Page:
When you deal with challenging behaviors on a daily basis—lying, tantrums, oppositional or defiant behavior, violence, etc.—it can be very tempting to, in Lesley’s words, “consequence all of the joy out of life.” But that is the most counter-productive thing we can do if we want to help our kids heal and grow emotionally healthy. In fact, one of the hardest parts of trauma-informed parenting is recognizing that, often times, when our instincts tell us to issue a consequence for unacceptable behavior, what our child really needs is an opportunity to connect.

I confess that I have not done well with this over the years. I am someone who is naturally inclined to cancel fun activities as punishment, rather than do the work of letting natural consequences do the teaching. As trauma therapist and fellow foster-adoptive mother Dena Johnson said on another FFP coaching call, “We all want our pound of flesh!” Sometimes it feels good to punish a child who has given us a hard time—but it doesn’t help solve the root cause of their hard behavior.

One of the ways I have attempted to address my own weakness in this area is to create a weekly rhythm of family life that has built-in, non-negotiable opportunities for connection. This way, even if I’m frustrated with one of my kids or a child has really blown it, we still have opportunities to connect, whether we feel like it or not. Here they are!

Family Meals. We eat dinner together every night as a family. It’s one of our stated expectations when new children join our home—we make it clear that everyone is expected to come to the dinner table when the dinner bell rings (yes, I use a dinner bell). If you have an older child who spends most of her time alone in her room, this is one way to guarantee connection with her every day, which is vital if you find it hard to wade through teenage hostility (or even just the laundry on the floor) to connect. We always try to have at least one item on the table that everyone likes (rice, baked potatoes, or bread are staple dinner items, as well as Caesar salad, which everyone in our family likes) and we encourage, but don’t insist, that everyone try everything being offered. Sometimes, we use conversational prompts (such as these from The Family Dinner Project) or just let the chatter run wild. It’s loud, it’s messy—and it’s important to helping the family gather and see one another every day.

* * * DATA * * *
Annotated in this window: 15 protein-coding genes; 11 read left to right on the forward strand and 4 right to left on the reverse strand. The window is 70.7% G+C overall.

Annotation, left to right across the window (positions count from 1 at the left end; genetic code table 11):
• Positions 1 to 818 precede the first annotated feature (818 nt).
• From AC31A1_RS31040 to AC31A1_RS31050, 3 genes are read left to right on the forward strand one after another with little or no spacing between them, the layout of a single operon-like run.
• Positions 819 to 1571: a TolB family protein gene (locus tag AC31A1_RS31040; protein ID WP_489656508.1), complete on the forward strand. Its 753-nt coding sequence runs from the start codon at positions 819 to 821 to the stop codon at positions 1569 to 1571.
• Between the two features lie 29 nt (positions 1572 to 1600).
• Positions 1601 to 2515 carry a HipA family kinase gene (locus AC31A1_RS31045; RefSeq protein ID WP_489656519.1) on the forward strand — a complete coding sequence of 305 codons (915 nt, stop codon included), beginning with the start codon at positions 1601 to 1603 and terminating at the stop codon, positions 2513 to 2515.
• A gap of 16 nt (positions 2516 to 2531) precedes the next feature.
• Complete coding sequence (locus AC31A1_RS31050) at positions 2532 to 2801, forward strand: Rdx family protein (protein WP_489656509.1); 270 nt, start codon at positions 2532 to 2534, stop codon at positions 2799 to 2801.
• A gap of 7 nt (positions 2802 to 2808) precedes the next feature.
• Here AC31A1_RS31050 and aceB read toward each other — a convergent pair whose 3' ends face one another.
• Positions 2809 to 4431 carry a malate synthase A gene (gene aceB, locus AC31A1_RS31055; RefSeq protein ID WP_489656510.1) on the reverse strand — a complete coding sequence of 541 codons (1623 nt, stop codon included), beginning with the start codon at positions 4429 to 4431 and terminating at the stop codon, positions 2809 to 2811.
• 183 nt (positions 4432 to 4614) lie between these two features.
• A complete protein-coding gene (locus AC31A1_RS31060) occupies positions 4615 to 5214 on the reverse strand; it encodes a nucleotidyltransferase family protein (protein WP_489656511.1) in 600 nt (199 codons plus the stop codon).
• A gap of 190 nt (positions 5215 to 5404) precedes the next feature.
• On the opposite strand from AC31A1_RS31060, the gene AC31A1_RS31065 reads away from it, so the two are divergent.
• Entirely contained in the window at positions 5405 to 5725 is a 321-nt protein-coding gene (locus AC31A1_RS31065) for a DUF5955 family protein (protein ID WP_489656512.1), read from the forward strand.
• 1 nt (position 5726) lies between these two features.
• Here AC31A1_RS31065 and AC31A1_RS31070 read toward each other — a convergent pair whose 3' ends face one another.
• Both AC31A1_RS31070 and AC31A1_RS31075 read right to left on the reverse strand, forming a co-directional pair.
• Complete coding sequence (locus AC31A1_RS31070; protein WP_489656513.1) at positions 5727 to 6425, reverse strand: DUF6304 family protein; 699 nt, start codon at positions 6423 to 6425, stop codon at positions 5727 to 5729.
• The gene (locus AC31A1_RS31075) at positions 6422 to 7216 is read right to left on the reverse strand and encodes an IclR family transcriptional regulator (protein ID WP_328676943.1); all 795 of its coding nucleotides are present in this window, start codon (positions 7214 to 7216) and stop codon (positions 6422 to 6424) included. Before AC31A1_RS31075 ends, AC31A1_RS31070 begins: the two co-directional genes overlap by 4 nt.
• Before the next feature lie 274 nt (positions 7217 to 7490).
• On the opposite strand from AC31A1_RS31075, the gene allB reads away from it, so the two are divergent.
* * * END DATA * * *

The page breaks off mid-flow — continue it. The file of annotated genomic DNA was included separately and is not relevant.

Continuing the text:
Family Movie Night. Every Friday night, we have a Family Movie Night, when we order pizza and watch a movie together. It can be challenging to find movies that appeal to everyone, as our kids range in age from 5-17, but we have managed to do a pretty good job for the most part. There are great Disney Pixar films of course, which are enjoyable for all ages, and we’ve loved introducing some old favorites from our childhood as well (we recently watched Escape to Witch Mountain, which I had forgotten was about two siblings in foster care). The kids and adults always look forward to it, and it’s the one time each week when we are all guaranteed to be gathered together in one room sharing the same activity. Also, we never take away Family Movie Night as a consequence. It’s a vital part of building family connections.

Family Meeting. Once a week, usually on Sundays, we hold a Family Meeting. I have written about our Family Meeting here and shared on YouTube here. (Full disclosure: this has been less structured since the time of quarantine began, as we are together all the time and connecting more throughout the week. That said, my husband and I just committed to restarting the more structured meetings again). Having a time to connect with the whole family, share compliments and appreciations, play board games together, hand out allowance, and review calendar items so everyone is aware of what’s coming up in the week is invaluable fostering family connection and a healthy overall rhythm of family life. We see a huge difference when we skip family meetings.

These are just three things we do consistently to ensure that opportunities to connect happen every week. For kids who come from highly dysfunctional, abusive, or neglectful family systems, the consistency of these positive connections works wonders. It also provides good opportunities to model clear communication, organization, preparation, and planning. And since more is caught than taught, we see our kids imitating the skills they absorb in family meetings, from financial management (we give allowance, but insist that 10% go into a savings account and 10% go into a giving jar) to time management (our kids all understand how to read a calendar and are empowered to consult the family schedule when they wonder what’s happening the the week ahead).

What are some ways you foster connection in your family? I’d love to hear from you in the comments!

Photo by Stefan Vladimirov on Unsplash